Effective CISSP Questionsjpg

  1. A server generates a number randomly, sends it to the client in clear text, and waits for the client to encrypt it using the subject’s private key and send it back. The server then decrypts it using the subject’s public key registered previously. What is the most possible purpose of this process?
    A. Identification
    B. Confidentiality of data in motion
    C. Key agreement
    D. Authentication
  2. A client generates a session key randomly, encrypts it using a server’s public key, and sends it to the server which decrypts the session key using its private key to initiate a secure channel. Which of the following best describes this process?
    A. Diffie-Hellman
    B. Key agreement
    C. Key exchange
    D. Authentication

I designed the second question as the extension to the first question. I’d like to thank Rahul Kamath for reminding me of the public key usage. I got focused on the main idea to be tested in this question and overlooked the basic principle of public key usage. The question has been revised as above. Thanks again, Rahul!

Kindly be reminded that the suggested answer is for your reference only. It doesn’t matter whether you have the right or wrong answer. What really matters is your reasoning process and justifications.

My suggested answer is D. Authentication for Q1 and C. Key exchange for Q2.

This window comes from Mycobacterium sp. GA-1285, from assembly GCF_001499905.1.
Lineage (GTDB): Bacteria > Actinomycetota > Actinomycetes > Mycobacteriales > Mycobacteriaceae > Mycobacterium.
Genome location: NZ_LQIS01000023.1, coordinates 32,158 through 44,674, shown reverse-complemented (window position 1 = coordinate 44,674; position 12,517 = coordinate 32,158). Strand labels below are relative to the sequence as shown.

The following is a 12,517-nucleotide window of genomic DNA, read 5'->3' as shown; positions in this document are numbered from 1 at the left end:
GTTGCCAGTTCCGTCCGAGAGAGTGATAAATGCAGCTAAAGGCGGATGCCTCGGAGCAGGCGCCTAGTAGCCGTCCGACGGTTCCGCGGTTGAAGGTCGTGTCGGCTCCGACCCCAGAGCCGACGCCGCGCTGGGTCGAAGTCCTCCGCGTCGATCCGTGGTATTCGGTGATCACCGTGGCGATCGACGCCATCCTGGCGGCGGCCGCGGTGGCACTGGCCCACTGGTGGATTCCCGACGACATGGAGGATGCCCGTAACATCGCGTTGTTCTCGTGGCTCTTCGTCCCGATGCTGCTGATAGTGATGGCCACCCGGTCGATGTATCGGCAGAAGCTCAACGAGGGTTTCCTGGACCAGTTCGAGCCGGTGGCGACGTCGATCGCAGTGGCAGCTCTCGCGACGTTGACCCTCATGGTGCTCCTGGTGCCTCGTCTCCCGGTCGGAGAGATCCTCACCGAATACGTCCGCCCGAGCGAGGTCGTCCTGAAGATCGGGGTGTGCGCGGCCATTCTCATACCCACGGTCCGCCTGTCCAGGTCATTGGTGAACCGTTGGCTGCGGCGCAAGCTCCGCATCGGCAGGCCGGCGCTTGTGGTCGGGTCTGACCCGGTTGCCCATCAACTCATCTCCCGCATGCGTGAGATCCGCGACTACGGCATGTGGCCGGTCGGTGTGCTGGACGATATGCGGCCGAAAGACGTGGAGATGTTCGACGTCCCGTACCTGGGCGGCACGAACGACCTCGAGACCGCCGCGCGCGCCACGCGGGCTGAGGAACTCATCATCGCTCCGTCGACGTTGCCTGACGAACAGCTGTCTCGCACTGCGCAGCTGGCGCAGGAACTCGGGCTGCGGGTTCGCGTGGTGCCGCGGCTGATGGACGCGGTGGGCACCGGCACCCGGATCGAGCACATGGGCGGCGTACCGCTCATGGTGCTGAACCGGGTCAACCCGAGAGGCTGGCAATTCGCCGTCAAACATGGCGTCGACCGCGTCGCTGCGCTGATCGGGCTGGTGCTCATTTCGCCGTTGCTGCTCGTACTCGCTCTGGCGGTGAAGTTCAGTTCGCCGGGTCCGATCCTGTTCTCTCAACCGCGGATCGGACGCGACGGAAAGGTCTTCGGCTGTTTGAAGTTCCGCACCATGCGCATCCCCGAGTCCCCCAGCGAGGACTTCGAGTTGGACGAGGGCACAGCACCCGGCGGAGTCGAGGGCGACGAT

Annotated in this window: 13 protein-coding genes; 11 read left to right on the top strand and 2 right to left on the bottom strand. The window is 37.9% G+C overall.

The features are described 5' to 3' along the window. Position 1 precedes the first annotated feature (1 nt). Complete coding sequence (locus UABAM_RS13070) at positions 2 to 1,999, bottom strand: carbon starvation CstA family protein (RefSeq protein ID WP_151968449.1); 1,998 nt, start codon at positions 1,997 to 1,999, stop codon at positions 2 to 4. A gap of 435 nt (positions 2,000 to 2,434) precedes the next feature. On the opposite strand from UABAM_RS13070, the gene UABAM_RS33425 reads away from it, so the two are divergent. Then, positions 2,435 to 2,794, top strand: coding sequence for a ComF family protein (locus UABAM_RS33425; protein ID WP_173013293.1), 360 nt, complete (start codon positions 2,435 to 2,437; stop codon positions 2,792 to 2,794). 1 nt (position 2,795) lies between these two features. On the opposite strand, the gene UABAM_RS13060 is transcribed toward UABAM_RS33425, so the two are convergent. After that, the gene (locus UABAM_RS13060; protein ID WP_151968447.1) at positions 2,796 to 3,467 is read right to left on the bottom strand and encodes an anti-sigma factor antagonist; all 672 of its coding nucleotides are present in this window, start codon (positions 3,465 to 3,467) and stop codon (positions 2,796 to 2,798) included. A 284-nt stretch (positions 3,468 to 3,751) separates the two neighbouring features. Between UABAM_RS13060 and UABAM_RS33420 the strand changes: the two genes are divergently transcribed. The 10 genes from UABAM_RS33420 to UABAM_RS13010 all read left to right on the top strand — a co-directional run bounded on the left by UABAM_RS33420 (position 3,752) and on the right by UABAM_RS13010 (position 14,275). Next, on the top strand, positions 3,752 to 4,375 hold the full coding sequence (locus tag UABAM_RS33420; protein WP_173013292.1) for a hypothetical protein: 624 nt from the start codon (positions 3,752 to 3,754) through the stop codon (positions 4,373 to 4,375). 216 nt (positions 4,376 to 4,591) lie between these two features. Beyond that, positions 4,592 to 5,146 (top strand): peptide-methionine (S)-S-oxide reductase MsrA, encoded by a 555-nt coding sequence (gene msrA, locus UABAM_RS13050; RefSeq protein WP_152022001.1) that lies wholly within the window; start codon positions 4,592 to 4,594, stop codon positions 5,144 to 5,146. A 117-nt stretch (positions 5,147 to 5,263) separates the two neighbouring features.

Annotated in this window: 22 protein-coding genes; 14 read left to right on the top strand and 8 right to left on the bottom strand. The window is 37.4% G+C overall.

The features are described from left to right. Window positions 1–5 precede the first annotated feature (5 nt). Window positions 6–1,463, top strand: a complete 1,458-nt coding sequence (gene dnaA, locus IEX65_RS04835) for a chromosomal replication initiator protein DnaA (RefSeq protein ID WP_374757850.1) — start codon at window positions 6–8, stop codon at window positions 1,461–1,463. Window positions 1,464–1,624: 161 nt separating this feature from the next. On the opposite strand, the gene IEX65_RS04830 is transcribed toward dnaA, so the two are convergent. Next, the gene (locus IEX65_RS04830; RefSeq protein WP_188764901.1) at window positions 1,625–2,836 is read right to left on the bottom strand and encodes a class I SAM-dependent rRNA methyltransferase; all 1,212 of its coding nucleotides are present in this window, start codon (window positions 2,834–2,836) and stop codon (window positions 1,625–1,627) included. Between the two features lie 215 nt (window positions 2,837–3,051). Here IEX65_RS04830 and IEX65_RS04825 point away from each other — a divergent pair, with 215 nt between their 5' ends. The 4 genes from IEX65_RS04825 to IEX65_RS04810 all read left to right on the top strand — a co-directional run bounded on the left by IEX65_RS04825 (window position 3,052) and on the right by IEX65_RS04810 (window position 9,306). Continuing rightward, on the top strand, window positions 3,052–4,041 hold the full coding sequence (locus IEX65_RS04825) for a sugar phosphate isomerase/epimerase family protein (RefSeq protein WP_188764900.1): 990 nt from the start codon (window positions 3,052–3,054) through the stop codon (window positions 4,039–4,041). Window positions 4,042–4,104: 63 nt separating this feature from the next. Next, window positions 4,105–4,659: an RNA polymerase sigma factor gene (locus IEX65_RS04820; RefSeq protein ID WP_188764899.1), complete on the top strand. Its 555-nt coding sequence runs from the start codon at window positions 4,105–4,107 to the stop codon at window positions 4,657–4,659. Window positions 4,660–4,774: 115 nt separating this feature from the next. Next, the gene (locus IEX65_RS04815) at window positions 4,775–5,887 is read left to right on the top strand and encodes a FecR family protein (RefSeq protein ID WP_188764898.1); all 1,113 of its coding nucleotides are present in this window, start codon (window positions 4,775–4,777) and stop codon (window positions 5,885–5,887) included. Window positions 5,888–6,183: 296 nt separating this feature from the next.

Asymmetric Key Usage

The public key and private key are generated as a key pair. The public key is available publicly while the private key must be highly protected. Ciphertext encrypted by the public key can only be decrypted by the private key and vice versa. 

Based on the security property stated above, the server authenticates the subject by decrypting the message encrypted by the subject’s private key. The result of authentication is a success if the decrypted number matches the one sent by the server so that the server assures the subject is the one registered previously.

Key Exchange

  • Determined. One party generate the key, and simply send that key to the other party; The other party has no influence on the key. e.g. Public Key Encryption
  • Agreed. Both of the two parties can agree on a key in such a way that both influence the outcome. e.g. Diffie-Hellman

Key Management

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